As I confront my own role in racial injustice, I think about the false narratives embedded in white supremacy.
Antiracist work is not comfortable. It requires a continual willingness to step into discomfort, lest we be complicit.
For today’s contemplative, looking only to the Desert Mothers and Fathers for examples of contemplation and mysticism is to dismiss half of what these things are. We must not fail to also look to yesterday and today’s Black and Brown contemplatives who have “turned the ‘inward journey’ into a communal experience.”
Note: This is about recent news about what has been done to black and brown bodies in America, if you feel you cannot read more about that, I understand. This is written to white people. If you don’t identify as white, you are still welcome to read, but please know this is not in anyContinue reading “Dear White People (including myself): “How much TIME do you want for your ‘Progress’?” James Baldwin”
Last week, I had the opportunity to be with a group of friends from all over the country. With each of us in a different state, we gathered at 9 in the morning until about 5 each night to discuss what it means to find our call, know our voice, and live into the creativityContinue reading “Zoom Diaries: A Week’s Lesson in Finding Voice”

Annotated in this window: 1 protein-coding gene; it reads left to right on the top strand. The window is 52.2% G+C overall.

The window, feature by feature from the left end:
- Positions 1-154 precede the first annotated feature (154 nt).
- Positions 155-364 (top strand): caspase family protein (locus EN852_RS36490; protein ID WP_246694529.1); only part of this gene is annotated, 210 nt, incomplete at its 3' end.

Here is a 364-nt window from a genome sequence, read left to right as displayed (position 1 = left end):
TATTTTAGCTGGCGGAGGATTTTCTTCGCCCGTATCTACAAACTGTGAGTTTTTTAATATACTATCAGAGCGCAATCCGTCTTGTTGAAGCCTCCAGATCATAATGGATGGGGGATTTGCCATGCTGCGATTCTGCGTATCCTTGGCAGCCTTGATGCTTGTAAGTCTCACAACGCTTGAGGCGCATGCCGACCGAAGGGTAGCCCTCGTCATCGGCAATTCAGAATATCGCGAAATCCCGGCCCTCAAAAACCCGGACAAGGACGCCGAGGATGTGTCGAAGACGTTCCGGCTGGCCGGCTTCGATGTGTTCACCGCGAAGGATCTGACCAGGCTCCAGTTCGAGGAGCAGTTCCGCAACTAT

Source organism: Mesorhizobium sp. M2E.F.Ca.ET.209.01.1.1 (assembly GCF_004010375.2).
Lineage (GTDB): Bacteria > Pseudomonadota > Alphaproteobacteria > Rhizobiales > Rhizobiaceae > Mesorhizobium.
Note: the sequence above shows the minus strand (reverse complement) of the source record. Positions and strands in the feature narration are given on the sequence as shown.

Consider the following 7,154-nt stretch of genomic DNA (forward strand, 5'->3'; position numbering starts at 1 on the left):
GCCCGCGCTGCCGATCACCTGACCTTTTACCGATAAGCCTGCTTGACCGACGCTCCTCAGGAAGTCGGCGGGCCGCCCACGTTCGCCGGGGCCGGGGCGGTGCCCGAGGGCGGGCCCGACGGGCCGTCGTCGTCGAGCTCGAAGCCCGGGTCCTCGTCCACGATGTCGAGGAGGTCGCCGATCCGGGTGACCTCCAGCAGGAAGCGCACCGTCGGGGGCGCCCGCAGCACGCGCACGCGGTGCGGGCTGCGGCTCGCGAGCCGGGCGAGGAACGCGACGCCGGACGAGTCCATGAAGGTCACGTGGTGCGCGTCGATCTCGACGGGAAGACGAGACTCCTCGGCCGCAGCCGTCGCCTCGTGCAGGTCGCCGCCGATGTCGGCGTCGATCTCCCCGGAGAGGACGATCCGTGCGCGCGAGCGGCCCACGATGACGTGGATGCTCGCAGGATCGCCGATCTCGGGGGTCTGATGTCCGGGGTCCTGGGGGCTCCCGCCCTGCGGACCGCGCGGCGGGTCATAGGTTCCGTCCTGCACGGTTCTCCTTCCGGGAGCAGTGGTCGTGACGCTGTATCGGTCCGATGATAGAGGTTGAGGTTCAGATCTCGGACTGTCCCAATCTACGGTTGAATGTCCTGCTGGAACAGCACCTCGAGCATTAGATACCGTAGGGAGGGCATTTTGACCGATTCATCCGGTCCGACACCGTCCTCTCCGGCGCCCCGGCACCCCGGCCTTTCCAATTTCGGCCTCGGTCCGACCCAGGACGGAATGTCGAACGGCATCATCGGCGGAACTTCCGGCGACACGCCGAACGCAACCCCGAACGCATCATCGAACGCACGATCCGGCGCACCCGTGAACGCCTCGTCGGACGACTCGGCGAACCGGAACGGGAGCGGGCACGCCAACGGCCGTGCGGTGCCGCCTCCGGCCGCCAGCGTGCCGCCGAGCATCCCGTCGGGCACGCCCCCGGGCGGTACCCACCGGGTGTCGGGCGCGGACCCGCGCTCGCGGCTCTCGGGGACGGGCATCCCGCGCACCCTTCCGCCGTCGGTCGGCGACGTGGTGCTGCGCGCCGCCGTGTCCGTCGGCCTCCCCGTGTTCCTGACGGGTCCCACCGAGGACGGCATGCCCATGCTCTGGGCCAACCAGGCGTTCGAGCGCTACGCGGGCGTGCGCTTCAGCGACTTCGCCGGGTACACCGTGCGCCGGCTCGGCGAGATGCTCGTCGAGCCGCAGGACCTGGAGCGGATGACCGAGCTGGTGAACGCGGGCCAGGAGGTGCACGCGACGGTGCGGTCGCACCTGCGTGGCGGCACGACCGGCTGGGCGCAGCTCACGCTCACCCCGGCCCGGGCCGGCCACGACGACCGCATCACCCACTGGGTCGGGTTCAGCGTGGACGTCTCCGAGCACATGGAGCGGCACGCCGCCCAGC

A discussion about everything from quarantine to Thomas Merton.
Things are Different: Grieve Our lives will be forever changed. The grief and loss we now face will forever change us. They already have changed us. They will continue to change us. As long as I keep letting it in, grief is tenderizing me in ways my body had yet to feel. Loss is softeningContinue reading “Things are Different: Grieve, Slow Down, Pay Attention, Stay Tender.”
“The monastic night watch is good practice in the art of waiting, as we patiently look for the coming of dawn. Monks and nuns wait in the dark, longing for the light of dawn but unable to hasten its coming. No one can force the dawn or bring it about in any way. It dawnsContinue reading “A Monkish Friendship: Fr. Charles Cummings, OCSO (1940-2020)”
There is the place in my life, paradoxically, where mystery is conceived and the best of myself is birthed. It never seems to be a place of great joy, but it is a place of great truth.
Many of you know I’ve enjoyed the work of Thomas Merton for some years now. To a degree, I echo the words of John Jeremiah Sullivan: “I can’t remember a time when Thomas Merton wasn’t a piece of my mental furniture.” Enjoying the writing of Thomas Merton does NOT mean I enjoy ALL orContinue reading “Thomas Merton, 51 Years Later”